Post #2: In the three cultures we have so far studied – Roman, Mediæval and Muslim, how did /does the garden play a role in their respective religions?

In all three cultures, gardens had some religious importance. The level of significance placed on gardens as a spiritual place differs greatly between them.

The Roman society was well organized and had great appreciation for artistic form. The importance placed on artistic ability and formal influence gave way to symmetrical, manicured and aesthetically pleasing garden spaces. The lack of separation between church and state and prominence of religion in the culture meant that one of the main functions of gardens was a place of religious expression and mutual worship. Religion and art were intertwined. Gardens were a place of religious expression and activity, but by no means were they the most sacred place. The Romans viewed religion as a give and take relationship where the pious person expected something in return for worshipping the God. The church itself was obviously on a higher level, but there were a number of features indicating that gardens were a holy place to show devotion in Roman culture including shrines or aediculas, herms and statuary representation of Gods and Goddesses who were related to gardens. Venus, for example was originally a goddess of Gardens and Vineyards.

The Outer Peristyle at the Getty Villa. © 2005 Richard Ross with the courtesy of the J. Paul Getty Trust

http://blogs.getty.edu/iris/archaeologist-kathryn-gleason-on-roman-gardens/

The fall of Rome then ensued and in the “Dark Ages”, religion took over as the highest power in medieval culture. The church had a lot of money and thus gardens took a lot of different religious meanings based on ones relationship with the church. Society had a distinct hierarchy and the Kings and Nobles were focused on the pleasurable, relaxing and entertaining aspect of gardens. They were ornamental, produced fruits, grapes for wine, there were parks for hunting and herbers where courtly love would arise. Mazes were the main feature rooted in religion for those at the top of the pyramid. They were symbolic of that if you make good life choices you will end up with redemption. The Medieval Monastery had three types of gardens. The cloisters were purely religious while self-sufficient vegetable gardens were utilitarian. Cloisters represented the Garden in Eden and became simultaneous with Church imagery. Symbolism was pervasive: the four rivers coming from the center were a religious allegory and evergreen trees embodied eternal life. The enclosed Mary gardens were similar in that Mary symbolically became the garden. The white lilies represented purity, yellows were her glowing soul and red roses show her unconditional love and gratitude. The plebians gardens had a primarily functional purpose of growing vegetables and herbs because they could not afford to make ornamental gardens with religious significance.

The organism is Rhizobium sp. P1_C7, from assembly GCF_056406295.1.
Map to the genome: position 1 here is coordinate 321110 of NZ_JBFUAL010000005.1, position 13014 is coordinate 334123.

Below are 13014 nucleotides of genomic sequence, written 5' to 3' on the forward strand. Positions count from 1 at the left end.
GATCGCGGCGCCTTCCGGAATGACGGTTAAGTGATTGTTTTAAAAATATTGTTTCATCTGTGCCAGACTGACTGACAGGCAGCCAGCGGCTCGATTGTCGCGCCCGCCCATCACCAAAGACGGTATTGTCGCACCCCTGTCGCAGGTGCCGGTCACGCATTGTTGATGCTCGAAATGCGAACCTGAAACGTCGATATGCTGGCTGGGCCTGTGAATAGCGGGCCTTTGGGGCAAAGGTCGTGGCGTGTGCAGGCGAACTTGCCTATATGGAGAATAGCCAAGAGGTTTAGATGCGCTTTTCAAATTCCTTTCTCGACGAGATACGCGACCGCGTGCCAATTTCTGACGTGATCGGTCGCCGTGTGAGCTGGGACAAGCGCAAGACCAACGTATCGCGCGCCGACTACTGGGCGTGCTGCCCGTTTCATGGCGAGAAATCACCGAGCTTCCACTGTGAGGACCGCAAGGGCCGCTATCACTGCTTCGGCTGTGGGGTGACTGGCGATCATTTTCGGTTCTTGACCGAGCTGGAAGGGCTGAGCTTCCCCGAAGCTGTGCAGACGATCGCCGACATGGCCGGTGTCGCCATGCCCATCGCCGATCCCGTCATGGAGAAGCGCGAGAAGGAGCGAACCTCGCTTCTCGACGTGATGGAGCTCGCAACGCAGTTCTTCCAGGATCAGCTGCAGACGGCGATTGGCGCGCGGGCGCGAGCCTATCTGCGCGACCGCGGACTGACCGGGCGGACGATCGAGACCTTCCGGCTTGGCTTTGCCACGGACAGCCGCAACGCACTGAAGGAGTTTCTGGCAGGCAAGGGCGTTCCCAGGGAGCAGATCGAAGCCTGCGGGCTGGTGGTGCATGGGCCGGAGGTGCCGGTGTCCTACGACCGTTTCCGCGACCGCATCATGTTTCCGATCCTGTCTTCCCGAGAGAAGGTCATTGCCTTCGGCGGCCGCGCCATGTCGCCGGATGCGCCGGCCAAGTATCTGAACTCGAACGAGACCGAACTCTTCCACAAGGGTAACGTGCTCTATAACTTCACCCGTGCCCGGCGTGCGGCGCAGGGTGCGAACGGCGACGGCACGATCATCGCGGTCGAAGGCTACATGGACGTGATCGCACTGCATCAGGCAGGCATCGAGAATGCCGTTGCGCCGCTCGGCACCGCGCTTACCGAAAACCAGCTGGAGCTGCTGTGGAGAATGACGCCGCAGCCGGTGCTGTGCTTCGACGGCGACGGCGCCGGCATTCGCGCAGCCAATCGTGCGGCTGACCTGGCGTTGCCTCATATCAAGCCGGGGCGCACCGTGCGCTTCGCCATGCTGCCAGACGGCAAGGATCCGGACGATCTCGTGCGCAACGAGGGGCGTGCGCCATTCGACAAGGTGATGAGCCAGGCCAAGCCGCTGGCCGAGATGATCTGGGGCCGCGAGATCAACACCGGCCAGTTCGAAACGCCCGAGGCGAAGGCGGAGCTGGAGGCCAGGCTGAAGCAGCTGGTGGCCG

The Cuxa Cloister and Gardens at the Cloisters Museum, New York

http://www.atasteoftravelblog.com/the-cloisters/

After the Ottomans rampantly conquered territory and spread Islam, they established the purpose of gardens as a place that reflects Paradise, what is promised in afterlife. The Qu’ran, or religious text for Muslims even described how the garden should be formed. All Islamic gardens have a religious mission, and art and religion were almost synonymous and were essentially integrated into life. The Chahar Bagh was this layout of an earthly paradise with the quadripartite forms also seen in cloisters. They represented water, wine, milk and honey. The relationship between Christianity and Islam can be seen in gardens – both emphasized water, symmetry and enclosed spaces.

http://throughtheoculus.blogspot.dk/2009/03/water-in-islamic-architecture.html

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Post #2: In the three cultures we have so far studied – Roman, Mediæval and Muslim, how did /does the garden play a role in their respective religions?

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